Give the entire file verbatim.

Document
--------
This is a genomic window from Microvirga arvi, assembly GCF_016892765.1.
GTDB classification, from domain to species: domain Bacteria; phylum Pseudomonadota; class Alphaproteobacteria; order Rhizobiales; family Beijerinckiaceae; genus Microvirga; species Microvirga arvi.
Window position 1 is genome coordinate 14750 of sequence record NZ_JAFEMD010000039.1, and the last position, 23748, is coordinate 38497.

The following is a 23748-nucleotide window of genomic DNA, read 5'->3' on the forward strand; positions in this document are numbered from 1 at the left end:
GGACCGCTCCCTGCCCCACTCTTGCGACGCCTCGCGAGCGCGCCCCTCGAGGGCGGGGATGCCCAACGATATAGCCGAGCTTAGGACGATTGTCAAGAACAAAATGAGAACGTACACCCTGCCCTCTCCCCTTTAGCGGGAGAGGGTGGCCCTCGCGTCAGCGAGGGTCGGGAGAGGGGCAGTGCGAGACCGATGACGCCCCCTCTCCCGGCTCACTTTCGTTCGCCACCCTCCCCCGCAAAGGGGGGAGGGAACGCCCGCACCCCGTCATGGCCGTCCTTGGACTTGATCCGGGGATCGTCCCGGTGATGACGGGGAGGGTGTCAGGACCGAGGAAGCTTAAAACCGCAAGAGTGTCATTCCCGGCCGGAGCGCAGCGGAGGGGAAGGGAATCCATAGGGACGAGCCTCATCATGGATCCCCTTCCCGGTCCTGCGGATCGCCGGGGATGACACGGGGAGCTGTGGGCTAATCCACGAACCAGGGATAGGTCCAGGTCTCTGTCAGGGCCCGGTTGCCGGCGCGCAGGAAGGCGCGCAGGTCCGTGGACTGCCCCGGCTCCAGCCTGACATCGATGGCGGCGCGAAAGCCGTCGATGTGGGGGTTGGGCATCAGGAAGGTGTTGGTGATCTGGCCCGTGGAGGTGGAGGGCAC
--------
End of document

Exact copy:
This is a genomic window from Microvirga arvi, assembly GCF_016892765.1.
GTDB classification, from domain to species: domain Bacteria; phylum Pseudomonadota; class Alphaproteobacteria; order Rhizobiales; family Beijerinckiaceae; genus Microvirga; species Microvirga arvi.
Window position 1 is genome coordinate 14750 of sequence record NZ_JAFEMD010000039.1, and the last position, 23748, is coordinate 38497.

The following is a 23748-nucleotide window of genomic DNA, read 5'->3' on the forward strand; positions in this document are numbered from 1 at the left end:
GGACCGCTCCCTGCCCCACTCTTGCGACGCCTCGCGAGCGCGCCCCTCGAGGGCGGGGATGCCCAACGATATAGCCGAGCTTAGGACGATTGTCAAGAACAAAATGAGAACGTACACCCTGCCCTCTCCCCTTTAGCGGGAGAGGGTGGCCCTCGCGTCAGCGAGGGTCGGGAGAGGGGCAGTGCGAGACCGATGACGCCCCCTCTCCCGGCTCACTTTCGTTCGCCACCCTCCCCCGCAAAGGGGGGAGGGAACGCCCGCACCCCGTCATGGCCGTCCTTGGACTTGATCCGGGGATCGTCCCGGTGATGACGGGGAGGGTGTCAGGACCGAGGAAGCTTAAAACCGCAAGAGTGTCATTCCCGGCCGGAGCGCAGCGGAGGGGAAGGGAATCCATAGGGACGAGCCTCATCATGGATCCCCTTCCCGGTCCTGCGGATCGCCGGGGATGACACGGGGAGCTGTGGGCTAATCCACGAACCAGGGATAGGTCCAGGTCTCTGTCAGGGCCCGGTTGCCGGCGCGCAGGAAGGCGCGCAGGTCCGTGGACTGCCCCGGCTCCAGCCTGACATCGATGGCGGCGCGAAAGCCGTCGATGTGGGGGTTGGGCATCAGGAAGGTGTTGGTGATCTGGCCCGTGGAGGTGGAGGGCAC